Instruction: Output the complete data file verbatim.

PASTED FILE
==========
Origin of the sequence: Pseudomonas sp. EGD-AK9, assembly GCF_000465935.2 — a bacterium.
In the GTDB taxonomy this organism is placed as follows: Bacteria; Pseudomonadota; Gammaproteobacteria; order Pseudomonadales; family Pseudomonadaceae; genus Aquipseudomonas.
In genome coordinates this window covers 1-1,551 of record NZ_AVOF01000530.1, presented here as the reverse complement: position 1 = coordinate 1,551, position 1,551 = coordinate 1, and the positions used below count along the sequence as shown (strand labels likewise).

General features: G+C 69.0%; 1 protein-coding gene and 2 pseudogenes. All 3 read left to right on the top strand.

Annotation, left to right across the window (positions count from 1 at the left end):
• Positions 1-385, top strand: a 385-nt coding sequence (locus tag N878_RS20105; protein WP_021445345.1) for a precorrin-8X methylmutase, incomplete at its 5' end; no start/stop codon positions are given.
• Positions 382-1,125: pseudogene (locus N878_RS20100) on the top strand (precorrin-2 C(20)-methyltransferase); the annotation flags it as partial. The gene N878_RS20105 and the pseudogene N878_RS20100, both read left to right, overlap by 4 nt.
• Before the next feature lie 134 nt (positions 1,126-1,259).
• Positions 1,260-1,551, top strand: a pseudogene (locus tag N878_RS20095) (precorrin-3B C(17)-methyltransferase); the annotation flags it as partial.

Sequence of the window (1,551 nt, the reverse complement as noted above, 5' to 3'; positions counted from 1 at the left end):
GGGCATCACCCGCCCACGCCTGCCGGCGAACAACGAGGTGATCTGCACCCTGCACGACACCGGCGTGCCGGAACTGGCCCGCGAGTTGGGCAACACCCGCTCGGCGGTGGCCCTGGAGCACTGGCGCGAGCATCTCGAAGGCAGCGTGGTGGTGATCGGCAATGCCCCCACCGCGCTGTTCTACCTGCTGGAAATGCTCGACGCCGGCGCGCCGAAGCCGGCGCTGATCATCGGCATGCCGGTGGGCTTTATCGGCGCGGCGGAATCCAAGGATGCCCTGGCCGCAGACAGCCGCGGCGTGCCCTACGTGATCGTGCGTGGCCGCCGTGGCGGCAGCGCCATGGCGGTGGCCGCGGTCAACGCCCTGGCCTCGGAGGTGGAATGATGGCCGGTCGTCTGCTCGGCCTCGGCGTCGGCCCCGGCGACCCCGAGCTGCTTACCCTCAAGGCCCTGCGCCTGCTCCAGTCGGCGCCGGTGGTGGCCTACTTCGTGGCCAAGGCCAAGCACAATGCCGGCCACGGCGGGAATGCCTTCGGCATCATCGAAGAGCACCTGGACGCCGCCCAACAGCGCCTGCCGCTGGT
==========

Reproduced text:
Origin of the sequence: Pseudomonas sp. EGD-AK9, assembly GCF_000465935.2 — a bacterium.
In the GTDB taxonomy this organism is placed as follows: Bacteria; Pseudomonadota; Gammaproteobacteria; order Pseudomonadales; family Pseudomonadaceae; genus Aquipseudomonas.
In genome coordinates this window covers 1-1,551 of record NZ_AVOF01000530.1, presented here as the reverse complement: position 1 = coordinate 1,551, position 1,551 = coordinate 1, and the positions used below count along the sequence as shown (strand labels likewise).

General features: G+C 69.0%; 1 protein-coding gene and 2 pseudogenes. All 3 read left to right on the top strand.

Annotation, left to right across the window (positions count from 1 at the left end):
• Positions 1-385, top strand: a 385-nt coding sequence (locus tag N878_RS20105; protein WP_021445345.1) for a precorrin-8X methylmutase, incomplete at its 5' end; no start/stop codon positions are given.
• Positions 382-1,125: pseudogene (locus N878_RS20100) on the top strand (precorrin-2 C(20)-methyltransferase); the annotation flags it as partial. The gene N878_RS20105 and the pseudogene N878_RS20100, both read left to right, overlap by 4 nt.
• Before the next feature lie 134 nt (positions 1,126-1,259).
• Positions 1,260-1,551, top strand: a pseudogene (locus tag N878_RS20095) (precorrin-3B C(17)-methyltransferase); the annotation flags it as partial.

Sequence of the window (1,551 nt, the reverse complement as noted above, 5' to 3'; positions counted from 1 at the left end):
GGGCATCACCCGCCCACGCCTGCCGGCGAACAACGAGGTGATCTGCACCCTGCACGACACCGGCGTGCCGGAACTGGCCCGCGAGTTGGGCAACACCCGCTCGGCGGTGGCCCTGGAGCACTGGCGCGAGCATCTCGAAGGCAGCGTGGTGGTGATCGGCAATGCCCCCACCGCGCTGTTCTACCTGCTGGAAATGCTCGACGCCGGCGCGCCGAAGCCGGCGCTGATCATCGGCATGCCGGTGGGCTTTATCGGCGCGGCGGAATCCAAGGATGCCCTGGCCGCAGACAGCCGCGGCGTGCCCTACGTGATCGTGCGTGGCCGCCGTGGCGGCAGCGCCATGGCGGTGGCCGCGGTCAACGCCCTGGCCTCGGAGGTGGAATGATGGCCGGTCGTCTGCTCGGCCTCGGCGTCGGCCCCGGCGACCCCGAGCTGCTTACCCTCAAGGCCCTGCGCCTGCTCCAGTCGGCGCCGGTGGTGGCCTACTTCGTGGCCAAGGCCAAGCACAATGCCGGCCACGGCGGGAATGCCTTCGGCATCATCGAAGAGCACCTGGACGCCGCCCAACAGCGCCTGCCGCTGGT